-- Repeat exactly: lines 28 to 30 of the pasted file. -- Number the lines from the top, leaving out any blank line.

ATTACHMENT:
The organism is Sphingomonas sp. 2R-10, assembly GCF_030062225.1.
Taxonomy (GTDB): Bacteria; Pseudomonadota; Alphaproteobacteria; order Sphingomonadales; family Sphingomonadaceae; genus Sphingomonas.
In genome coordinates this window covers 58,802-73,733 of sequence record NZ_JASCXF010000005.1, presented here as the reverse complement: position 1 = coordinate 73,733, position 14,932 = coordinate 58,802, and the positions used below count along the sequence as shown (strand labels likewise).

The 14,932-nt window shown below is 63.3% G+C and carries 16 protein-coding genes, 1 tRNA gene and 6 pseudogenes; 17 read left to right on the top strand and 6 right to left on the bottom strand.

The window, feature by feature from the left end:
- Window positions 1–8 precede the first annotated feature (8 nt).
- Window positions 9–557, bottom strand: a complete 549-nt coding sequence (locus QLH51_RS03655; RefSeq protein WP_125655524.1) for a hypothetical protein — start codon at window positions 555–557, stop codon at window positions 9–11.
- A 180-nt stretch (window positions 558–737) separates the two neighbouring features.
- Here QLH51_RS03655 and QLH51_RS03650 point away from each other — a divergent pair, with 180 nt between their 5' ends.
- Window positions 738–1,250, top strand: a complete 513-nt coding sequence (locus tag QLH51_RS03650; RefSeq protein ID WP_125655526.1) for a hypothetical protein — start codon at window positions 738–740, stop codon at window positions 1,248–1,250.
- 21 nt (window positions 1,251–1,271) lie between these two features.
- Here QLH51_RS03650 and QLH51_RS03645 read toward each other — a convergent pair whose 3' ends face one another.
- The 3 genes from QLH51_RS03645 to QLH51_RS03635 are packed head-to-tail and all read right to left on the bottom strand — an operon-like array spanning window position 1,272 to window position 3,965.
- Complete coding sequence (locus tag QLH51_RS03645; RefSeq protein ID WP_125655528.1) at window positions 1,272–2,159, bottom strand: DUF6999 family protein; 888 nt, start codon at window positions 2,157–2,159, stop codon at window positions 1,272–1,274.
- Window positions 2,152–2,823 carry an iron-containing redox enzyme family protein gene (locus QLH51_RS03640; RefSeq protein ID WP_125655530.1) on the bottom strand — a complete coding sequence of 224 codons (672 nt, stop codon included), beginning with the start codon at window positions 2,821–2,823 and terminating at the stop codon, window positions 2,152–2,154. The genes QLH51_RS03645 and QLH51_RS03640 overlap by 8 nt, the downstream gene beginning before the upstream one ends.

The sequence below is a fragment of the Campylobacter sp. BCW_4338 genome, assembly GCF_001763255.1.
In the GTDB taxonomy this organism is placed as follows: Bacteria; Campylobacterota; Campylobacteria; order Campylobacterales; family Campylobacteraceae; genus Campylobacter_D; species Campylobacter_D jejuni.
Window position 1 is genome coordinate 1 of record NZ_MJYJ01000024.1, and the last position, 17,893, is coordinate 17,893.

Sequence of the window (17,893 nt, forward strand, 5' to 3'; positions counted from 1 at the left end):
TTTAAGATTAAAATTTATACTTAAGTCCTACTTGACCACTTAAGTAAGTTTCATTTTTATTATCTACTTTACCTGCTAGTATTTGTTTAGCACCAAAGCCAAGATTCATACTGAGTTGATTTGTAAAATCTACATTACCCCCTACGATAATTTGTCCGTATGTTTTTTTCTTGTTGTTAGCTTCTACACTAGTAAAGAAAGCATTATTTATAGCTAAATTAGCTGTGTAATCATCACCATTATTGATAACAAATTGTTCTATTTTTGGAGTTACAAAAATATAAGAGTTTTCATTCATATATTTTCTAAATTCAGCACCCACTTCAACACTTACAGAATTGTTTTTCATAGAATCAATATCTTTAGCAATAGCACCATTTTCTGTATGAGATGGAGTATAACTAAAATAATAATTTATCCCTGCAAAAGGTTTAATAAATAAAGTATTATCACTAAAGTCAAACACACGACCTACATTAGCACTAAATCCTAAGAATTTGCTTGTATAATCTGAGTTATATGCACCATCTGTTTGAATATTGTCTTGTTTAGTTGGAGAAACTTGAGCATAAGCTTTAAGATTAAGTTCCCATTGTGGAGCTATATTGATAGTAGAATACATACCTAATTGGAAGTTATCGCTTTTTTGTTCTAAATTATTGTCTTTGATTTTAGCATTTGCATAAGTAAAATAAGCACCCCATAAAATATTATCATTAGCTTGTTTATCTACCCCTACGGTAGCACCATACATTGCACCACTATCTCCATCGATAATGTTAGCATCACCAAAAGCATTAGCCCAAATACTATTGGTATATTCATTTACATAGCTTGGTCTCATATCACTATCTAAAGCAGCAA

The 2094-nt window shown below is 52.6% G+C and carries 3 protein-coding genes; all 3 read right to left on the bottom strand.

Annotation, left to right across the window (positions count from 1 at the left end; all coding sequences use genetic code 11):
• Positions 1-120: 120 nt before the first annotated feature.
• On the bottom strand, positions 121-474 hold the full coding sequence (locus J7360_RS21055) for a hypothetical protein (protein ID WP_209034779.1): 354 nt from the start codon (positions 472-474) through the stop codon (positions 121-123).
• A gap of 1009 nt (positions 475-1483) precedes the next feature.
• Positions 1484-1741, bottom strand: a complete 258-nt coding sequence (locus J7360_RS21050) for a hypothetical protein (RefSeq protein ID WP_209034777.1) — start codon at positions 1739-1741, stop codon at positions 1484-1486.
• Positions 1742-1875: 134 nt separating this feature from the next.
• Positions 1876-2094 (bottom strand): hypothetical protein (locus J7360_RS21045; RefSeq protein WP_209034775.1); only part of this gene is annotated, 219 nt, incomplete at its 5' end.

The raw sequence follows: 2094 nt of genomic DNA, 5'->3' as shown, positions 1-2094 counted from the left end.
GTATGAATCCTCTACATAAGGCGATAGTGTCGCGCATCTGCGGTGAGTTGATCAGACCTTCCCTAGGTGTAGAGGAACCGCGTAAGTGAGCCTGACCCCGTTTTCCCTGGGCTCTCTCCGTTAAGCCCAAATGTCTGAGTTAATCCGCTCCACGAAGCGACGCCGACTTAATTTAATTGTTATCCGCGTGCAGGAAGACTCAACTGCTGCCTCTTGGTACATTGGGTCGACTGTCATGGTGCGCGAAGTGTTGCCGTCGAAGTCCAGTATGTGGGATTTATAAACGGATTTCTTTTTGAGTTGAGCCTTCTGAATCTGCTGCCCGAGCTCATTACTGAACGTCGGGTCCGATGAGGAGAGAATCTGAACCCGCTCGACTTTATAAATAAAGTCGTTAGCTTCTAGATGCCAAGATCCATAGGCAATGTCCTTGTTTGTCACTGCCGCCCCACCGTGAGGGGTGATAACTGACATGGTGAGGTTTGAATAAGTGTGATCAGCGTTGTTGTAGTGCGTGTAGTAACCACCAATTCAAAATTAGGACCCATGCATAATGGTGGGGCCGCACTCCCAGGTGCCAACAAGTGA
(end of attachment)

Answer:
• Positions 1876-2094 (bottom strand): hypothetical protein (locus J7360_RS21045; RefSeq protein WP_209034775.1); only part of this gene is annotated, 219 nt, incomplete at its 5' end.

The raw sequence follows: 2094 nt of genomic DNA, 5'->3' as shown, positions 1-2094 counted from the left end.
GTATGAATCCTCTACATAAGGCGATAGTGTCGCGCATCTGCGGTGAGTTGATCAGACCTTCCCTAGGTGTAGAGGAACCGCGTAAGTGAGCCTGACCCCGTTTTCCCTGGGCTCTCTCCGTTAAGCCCAAATGTCTGAGTTAATCCGCTCCACGAAGCGACGCCGACTTAATTTAATTGTTATCCGCGTGCAGGAAGACTCAACTGCTGCCTCTTGGTACATTGGGTCGACTGTCATGGTGCGCGAAGTGTTGCCGTCGAAGTCCAGTATGTGGGATTTATAAACGGATTTCTTTTTGAGTTGAGCCTTCTGAATCTGCTGCCCGAGCTCATTACTGAACGTCGGGTCCGATGAGGAGAGAATCTGAACCCGCTCGACTTTATAAATAAAGTCGTTAGCTTCTAGATGCCAAGATCCATAGGCAATGTCCTTGTTTGTCACTGCCGCCCCACCGTGAGGGGTGATAACTGACATGGTGAGGTTTGAATAAGTGTGATCAGCGTTGTTGTAGTGCGTGTAGTAACCACCAATTCAAAATTAGGACCCATGCATAATGGTGGGGCCGCACTCCCAGGTGCCAACAAGTGA